<p>Orgo is basically about synthesis of compounds. The key to solving the synthesis problems is to know what puzzle pieces (reactions) you have in your arsenal. So, it's important to keep track of what things you are able to do to the molecules.</p>

<p>There is a lot of emphasis on mechanisms as well because understanding how the electrons move will help you figure out what's the "best" way to go about synthesizing (and getting the highest yield). I found it really helpful to visualize the molecules so I could see where there is more empty space for things to move. Definitely draw each step of reactions - this is not the time to be lazy. And of course, do as many problems as you can. It's all about practice - you'll start picking up patterns and shortcuts soon enough.</p>

<p>Reaction Mechanisms, Synthesis, Types of Reactions, IUPAC Naming, Misc Concepts (not in order of difficulty) are the major Components of Orgo. Trust me, it's a good idea to treat this class as you're NUMBER 1 priority. I didn't and I not only messed up the first time, but also when I was retaking it. It's all about taking good notes, and practice practice practice. Try learning how to take cornell notes, they are really helpful for orgo. As for textbook suggestions: Organic Chemistry 7th Edition, by: Robert C. Atkins, Francis A. Carey. This book is about as heavy as my car but the book along with the solutions manual will turn you into a genius (If you actually read it and do the problems). Once again, I didn't and I paid for it, dearly. Good luck in your Chemistry adventures, I'm bracing my self for orgo 2.</p>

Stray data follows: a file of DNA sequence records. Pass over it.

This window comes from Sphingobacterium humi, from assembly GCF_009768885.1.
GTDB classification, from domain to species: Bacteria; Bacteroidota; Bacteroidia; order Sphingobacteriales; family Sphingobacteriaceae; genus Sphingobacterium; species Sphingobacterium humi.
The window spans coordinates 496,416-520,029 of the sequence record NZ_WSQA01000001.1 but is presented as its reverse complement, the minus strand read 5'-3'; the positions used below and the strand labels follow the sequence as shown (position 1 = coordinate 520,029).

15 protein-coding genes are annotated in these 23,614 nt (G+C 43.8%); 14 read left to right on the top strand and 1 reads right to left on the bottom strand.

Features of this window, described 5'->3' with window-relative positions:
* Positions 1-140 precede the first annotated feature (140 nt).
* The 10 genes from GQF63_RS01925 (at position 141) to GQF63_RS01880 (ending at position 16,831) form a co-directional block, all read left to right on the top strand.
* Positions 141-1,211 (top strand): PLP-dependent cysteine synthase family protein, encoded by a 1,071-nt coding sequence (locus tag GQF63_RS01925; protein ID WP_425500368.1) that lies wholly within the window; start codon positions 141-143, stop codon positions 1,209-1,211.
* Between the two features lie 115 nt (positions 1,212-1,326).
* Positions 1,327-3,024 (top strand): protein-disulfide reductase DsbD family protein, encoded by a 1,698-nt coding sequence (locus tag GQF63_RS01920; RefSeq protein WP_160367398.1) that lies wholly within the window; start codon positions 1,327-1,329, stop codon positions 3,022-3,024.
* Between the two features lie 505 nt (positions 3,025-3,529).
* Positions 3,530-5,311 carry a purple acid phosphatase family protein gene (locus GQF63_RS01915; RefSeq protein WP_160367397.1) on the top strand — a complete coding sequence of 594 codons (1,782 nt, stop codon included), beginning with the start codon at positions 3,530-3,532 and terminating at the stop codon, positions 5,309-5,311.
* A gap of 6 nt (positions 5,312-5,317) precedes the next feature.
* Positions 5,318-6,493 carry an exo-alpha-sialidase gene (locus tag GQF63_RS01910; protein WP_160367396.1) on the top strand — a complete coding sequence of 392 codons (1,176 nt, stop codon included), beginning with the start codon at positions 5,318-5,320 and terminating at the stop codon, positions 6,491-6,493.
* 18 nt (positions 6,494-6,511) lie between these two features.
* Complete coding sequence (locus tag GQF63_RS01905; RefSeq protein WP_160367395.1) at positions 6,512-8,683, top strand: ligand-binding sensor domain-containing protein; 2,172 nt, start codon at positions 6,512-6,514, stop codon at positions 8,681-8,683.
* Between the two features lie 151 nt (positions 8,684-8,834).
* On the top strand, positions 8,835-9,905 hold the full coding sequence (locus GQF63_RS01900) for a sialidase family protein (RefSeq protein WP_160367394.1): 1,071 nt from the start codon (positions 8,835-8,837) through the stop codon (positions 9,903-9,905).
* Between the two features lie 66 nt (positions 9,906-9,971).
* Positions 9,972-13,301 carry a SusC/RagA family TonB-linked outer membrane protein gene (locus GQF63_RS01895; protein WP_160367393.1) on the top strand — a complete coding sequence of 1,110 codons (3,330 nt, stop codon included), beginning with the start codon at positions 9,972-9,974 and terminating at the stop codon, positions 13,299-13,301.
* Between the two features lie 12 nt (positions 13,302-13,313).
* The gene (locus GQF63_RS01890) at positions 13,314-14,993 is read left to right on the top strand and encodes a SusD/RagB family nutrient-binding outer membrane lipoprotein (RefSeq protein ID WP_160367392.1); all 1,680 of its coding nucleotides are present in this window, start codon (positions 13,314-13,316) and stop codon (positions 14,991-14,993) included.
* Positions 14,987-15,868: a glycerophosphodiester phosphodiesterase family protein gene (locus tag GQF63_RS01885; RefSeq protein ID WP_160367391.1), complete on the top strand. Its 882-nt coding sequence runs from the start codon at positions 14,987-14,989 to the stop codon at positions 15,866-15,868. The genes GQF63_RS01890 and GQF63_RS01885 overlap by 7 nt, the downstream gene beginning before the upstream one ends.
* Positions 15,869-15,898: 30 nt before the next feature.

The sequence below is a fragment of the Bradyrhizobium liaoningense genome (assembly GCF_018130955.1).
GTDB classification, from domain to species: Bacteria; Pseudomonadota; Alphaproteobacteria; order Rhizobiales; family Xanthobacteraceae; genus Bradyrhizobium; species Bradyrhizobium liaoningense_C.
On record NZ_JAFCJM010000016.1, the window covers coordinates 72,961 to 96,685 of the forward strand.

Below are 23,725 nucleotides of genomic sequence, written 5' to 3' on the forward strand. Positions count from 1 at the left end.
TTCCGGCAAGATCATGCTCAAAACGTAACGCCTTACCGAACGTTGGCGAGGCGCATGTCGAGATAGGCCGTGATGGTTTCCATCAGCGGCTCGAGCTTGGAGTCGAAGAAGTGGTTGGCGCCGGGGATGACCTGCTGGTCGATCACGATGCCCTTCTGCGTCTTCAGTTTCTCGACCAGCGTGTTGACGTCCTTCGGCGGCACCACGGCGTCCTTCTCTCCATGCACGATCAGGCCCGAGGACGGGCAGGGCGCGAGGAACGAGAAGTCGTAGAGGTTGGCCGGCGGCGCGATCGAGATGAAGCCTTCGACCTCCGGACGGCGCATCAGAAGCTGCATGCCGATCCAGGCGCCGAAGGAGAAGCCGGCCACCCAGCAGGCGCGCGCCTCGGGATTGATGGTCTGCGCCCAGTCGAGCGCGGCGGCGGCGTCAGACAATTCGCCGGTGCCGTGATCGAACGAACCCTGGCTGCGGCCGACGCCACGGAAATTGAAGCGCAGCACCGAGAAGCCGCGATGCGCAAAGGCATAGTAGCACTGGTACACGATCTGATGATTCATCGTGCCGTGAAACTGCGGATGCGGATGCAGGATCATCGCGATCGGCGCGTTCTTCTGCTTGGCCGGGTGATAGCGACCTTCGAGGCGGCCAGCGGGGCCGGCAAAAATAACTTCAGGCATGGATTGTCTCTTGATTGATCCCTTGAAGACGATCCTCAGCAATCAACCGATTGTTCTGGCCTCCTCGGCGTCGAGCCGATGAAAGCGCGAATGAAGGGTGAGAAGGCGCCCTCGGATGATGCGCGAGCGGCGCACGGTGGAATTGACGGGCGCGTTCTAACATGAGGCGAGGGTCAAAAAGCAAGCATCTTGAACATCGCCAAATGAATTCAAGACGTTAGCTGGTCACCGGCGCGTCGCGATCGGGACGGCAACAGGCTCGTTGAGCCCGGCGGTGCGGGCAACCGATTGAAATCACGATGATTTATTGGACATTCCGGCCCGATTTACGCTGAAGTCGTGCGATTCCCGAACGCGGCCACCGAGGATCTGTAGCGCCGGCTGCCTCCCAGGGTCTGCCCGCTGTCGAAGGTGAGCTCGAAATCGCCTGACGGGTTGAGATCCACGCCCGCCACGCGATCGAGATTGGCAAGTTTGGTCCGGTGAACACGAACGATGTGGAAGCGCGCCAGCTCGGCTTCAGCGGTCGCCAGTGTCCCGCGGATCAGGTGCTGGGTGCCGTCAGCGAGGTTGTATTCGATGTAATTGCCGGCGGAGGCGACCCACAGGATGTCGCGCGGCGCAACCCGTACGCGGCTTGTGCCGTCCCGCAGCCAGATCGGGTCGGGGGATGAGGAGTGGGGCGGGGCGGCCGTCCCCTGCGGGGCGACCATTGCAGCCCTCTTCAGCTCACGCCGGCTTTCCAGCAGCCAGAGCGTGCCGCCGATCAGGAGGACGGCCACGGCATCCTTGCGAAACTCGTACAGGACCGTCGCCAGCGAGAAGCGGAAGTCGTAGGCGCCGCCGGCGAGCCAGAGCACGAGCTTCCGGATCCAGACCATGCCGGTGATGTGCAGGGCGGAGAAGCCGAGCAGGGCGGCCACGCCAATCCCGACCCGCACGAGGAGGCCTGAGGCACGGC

<p>you can't look at Orgo with a defeatist attitude, you have to really make an effort to master it and really understand what's going on, after all, the basic concepts from orgo are extremely important in biochemistry. i think the best way to do this is to study with a friend. my friend and i both did miles better together than we would have done studying alone. after attending lectures and going through the material on our own, we would work out practise problems and check our answers, and whoever got it right would explain it to the other person if they got it wrong: helps both people, because teaching someone something proves you understand it. then we would make up examples of our own, giving each other a product molecule and asking the other how this could have been synthesized, etc.
also, studying with a friend makes it a lot easier to keep each other calm and focused and stops you feeling depressed and anti-social the night before a big test :)</p>

<p>I can tell you that dislike of chem is not a predisposition to dislike of orgo. I really liked orgo and not so much chem.</p>